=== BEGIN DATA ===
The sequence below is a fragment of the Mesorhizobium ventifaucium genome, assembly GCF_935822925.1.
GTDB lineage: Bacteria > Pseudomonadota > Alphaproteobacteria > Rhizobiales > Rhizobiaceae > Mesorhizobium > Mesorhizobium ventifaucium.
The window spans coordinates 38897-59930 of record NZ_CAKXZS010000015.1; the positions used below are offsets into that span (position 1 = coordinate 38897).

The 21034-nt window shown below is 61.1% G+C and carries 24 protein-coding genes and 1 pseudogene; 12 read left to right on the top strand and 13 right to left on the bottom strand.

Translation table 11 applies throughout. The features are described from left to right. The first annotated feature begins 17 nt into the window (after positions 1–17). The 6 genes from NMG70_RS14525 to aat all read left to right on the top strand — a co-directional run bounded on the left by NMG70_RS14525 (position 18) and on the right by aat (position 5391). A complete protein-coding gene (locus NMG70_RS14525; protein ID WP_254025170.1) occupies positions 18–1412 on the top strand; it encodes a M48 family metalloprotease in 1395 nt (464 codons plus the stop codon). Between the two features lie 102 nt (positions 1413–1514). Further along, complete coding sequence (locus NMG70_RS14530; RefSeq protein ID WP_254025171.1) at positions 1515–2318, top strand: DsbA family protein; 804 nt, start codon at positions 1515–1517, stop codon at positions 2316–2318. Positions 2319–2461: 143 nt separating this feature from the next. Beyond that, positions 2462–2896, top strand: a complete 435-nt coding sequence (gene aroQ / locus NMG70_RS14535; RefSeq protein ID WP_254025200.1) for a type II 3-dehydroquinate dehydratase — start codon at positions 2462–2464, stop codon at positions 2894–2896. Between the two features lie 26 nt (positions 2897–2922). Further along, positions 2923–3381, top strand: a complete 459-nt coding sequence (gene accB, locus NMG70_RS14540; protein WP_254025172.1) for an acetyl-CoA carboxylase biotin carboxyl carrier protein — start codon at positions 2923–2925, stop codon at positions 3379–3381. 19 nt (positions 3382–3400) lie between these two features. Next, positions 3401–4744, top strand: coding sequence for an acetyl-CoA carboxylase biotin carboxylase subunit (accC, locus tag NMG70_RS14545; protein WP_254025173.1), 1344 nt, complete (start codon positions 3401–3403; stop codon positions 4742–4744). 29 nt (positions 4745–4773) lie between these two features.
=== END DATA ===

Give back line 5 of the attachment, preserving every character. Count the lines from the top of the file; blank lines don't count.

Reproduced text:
Translation table 11 applies throughout. The features are described from left to right. The first annotated feature begins 17 nt into the window (after positions 1–17). The 6 genes from NMG70_RS14525 to aat all read left to right on the top strand — a co-directional run bounded on the left by NMG70_RS14525 (position 18) and on the right by aat (position 5391). A complete protein-coding gene (locus NMG70_RS14525; protein ID WP_254025170.1) occupies positions 18–1412 on the top strand; it encodes a M48 family metalloprotease in 1395 nt (464 codons plus the stop codon). Between the two features lie 102 nt (positions 1413–1514). Further along, complete coding sequence (locus NMG70_RS14530; RefSeq protein ID WP_254025171.1) at positions 1515–2318, top strand: DsbA family protein; 804 nt, start codon at positions 1515–1517, stop codon at positions 2316–2318. Positions 2319–2461: 143 nt separating this feature from the next. Beyond that, positions 2462–2896, top strand: a complete 435-nt coding sequence (gene aroQ / locus NMG70_RS14535; RefSeq protein ID WP_254025200.1) for a type II 3-dehydroquinate dehydratase — start codon at positions 2462–2464, stop codon at positions 2894–2896. Between the two features lie 26 nt (positions 2897–2922). Further along, positions 2923–3381, top strand: a complete 459-nt coding sequence (gene accB, locus NMG70_RS14540; protein WP_254025172.1) for an acetyl-CoA carboxylase biotin carboxyl carrier protein — start codon at positions 2923–2925, stop codon at positions 3379–3381. 19 nt (positions 3382–3400) lie between these two features. Next, positions 3401–4744, top strand: coding sequence for an acetyl-CoA carboxylase biotin carboxylase subunit (accC, locus tag NMG70_RS14545; protein WP_254025173.1), 1344 nt, complete (start codon positions 3401–3403; stop codon positions 4742–4744). 29 nt (positions 4745–4773) lie between these two features.